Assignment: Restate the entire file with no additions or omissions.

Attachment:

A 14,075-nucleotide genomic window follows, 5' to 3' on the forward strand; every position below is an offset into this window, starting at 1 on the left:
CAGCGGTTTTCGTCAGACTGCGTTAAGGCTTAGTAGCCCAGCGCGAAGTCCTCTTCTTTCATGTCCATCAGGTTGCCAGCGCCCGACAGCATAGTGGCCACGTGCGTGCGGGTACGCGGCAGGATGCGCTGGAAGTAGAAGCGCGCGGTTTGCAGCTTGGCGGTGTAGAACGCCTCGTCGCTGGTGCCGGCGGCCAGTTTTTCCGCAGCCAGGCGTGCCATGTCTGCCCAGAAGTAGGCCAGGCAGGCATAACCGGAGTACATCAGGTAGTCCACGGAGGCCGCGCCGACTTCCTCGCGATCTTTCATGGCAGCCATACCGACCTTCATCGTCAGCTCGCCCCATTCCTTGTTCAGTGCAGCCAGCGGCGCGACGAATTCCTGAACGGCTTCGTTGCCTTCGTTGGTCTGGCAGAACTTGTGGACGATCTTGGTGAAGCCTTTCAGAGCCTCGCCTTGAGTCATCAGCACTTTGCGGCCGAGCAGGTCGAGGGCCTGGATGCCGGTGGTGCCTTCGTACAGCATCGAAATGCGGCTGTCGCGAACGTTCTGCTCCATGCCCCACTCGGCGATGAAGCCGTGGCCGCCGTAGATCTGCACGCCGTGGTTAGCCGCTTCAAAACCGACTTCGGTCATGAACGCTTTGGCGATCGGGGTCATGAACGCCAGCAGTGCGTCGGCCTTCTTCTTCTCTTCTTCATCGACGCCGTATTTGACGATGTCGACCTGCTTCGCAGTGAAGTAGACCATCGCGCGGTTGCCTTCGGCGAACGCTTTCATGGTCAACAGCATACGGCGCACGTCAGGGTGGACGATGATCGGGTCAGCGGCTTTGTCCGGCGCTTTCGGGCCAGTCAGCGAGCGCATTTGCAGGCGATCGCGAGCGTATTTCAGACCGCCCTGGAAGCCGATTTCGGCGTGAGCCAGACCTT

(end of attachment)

A 14,075-nucleotide genomic window follows, 5' to 3' on the forward strand; every position below is an offset into this window, starting at 1 on the left:
CAGCGGTTTTCGTCAGACTGCGTTAAGGCTTAGTAGCCCAGCGCGAAGTCCTCTTCTTTCATGTCCATCAGGTTGCCAGCGCCCGACAGCATAGTGGCCACGTGCGTGCGGGTACGCGGCAGGATGCGCTGGAAGTAGAAGCGCGCGGTTTGCAGCTTGGCGGTGTAGAACGCCTCGTCGCTGGTGCCGGCGGCCAGTTTTTCCGCAGCCAGGCGTGCCATGTCTGCCCAGAAGTAGGCCAGGCAGGCATAACCGGAGTACATCAGGTAGTCCACGGAGGCCGCGCCGACTTCCTCGCGATCTTTCATGGCAGCCATACCGACCTTCATCGTCAGCTCGCCCCATTCCTTGTTCAGTGCAGCCAGCGGCGCGACGAATTCCTGAACGGCTTCGTTGCCTTCGTTGGTCTGGCAGAACTTGTGGACGATCTTGGTGAAGCCTTTCAGAGCCTCGCCTTGAGTCATCAGCACTTTGCGGCCGAGCAGGTCGAGGGCCTGGATGCCGGTGGTGCCTTCGTACAGCATCGAAATGCGGCTGTCGCGAACGTTCTGCTCCATGCCCCACTCGGCGATGAAGCCGTGGCCGCCGTAGATCTGCACGCCGTGGTTAGCCGCTTCAAAACCGACTTCGGTCATGAACGCTTTGGCGATCGGGGTCATGAACGCCAGCAGTGCGTCGGCCTTCTTCTTCTCTTCTTCATCGACGCCGTATTTGACGATGTCGACCTGCTTCGCAGTGAAGTAGACCATCGCGCGGTTGCCTTCGGCGAACGCTTTCATGGTCAACAGCATACGGCGCACGTCAGGGTGGACGATGATCGGGTCAGCGGCTTTGTCCGGCGCTTTCGGGCCAGTCAGCGAGCGCATTTGCAGGCGATCGCGAGCGTATTTCAGACCGCCCTGGAAGCCGATTTCGGCGTGAGCCAGACCTT